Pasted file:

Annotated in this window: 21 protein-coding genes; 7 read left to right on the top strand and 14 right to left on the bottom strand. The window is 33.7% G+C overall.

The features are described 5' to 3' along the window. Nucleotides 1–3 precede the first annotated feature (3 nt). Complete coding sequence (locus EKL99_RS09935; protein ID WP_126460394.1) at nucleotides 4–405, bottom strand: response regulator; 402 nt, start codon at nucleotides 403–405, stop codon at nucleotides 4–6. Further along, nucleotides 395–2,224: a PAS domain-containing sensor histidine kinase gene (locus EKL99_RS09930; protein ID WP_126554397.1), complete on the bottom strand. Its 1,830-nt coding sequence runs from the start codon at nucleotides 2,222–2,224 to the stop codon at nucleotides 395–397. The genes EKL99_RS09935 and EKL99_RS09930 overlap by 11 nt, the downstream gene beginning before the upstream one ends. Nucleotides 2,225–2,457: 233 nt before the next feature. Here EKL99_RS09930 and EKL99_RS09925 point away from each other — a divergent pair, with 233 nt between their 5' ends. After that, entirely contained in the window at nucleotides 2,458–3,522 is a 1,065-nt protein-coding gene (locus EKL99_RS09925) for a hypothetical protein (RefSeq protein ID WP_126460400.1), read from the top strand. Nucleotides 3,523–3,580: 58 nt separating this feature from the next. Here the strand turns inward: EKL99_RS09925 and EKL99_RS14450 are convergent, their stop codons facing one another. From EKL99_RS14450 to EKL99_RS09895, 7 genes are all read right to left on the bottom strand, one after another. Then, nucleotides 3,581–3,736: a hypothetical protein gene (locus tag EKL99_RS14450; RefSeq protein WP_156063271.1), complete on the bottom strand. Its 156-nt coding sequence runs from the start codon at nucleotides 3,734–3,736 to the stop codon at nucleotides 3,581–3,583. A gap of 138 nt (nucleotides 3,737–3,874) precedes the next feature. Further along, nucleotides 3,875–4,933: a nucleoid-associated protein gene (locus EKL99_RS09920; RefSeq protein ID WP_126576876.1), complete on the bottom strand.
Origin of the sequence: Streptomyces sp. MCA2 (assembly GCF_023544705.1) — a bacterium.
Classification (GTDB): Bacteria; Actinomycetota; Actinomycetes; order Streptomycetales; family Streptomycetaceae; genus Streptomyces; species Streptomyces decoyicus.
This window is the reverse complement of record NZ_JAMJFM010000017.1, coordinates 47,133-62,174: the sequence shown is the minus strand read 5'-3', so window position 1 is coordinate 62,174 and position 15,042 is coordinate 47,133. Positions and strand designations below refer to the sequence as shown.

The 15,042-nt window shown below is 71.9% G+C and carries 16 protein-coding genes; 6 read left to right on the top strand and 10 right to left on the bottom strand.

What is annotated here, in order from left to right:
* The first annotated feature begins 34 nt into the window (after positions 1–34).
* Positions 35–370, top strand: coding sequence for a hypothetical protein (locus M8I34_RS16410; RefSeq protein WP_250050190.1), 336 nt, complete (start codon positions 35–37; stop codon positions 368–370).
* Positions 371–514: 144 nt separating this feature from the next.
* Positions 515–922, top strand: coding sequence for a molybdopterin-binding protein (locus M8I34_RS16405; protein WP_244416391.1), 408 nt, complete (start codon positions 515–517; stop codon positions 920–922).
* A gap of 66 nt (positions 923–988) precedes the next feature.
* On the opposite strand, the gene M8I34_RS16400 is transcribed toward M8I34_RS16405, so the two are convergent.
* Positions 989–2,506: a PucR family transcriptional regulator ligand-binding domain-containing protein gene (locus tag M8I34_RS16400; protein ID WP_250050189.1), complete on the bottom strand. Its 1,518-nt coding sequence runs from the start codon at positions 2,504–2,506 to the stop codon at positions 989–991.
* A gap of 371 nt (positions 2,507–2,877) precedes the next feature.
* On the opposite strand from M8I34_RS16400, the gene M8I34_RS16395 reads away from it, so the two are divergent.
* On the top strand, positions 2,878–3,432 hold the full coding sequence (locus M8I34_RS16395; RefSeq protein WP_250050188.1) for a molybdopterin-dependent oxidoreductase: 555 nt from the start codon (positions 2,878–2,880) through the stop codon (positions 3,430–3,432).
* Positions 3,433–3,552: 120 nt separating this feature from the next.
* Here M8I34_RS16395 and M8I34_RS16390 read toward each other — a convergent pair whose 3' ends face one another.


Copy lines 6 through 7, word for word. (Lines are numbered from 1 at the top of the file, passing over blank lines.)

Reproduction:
The 15,042-nt window shown below is 71.9% G+C and carries 16 protein-coding genes; 6 read left to right on the top strand and 10 right to left on the bottom strand.

What is annotated here, in order from left to right: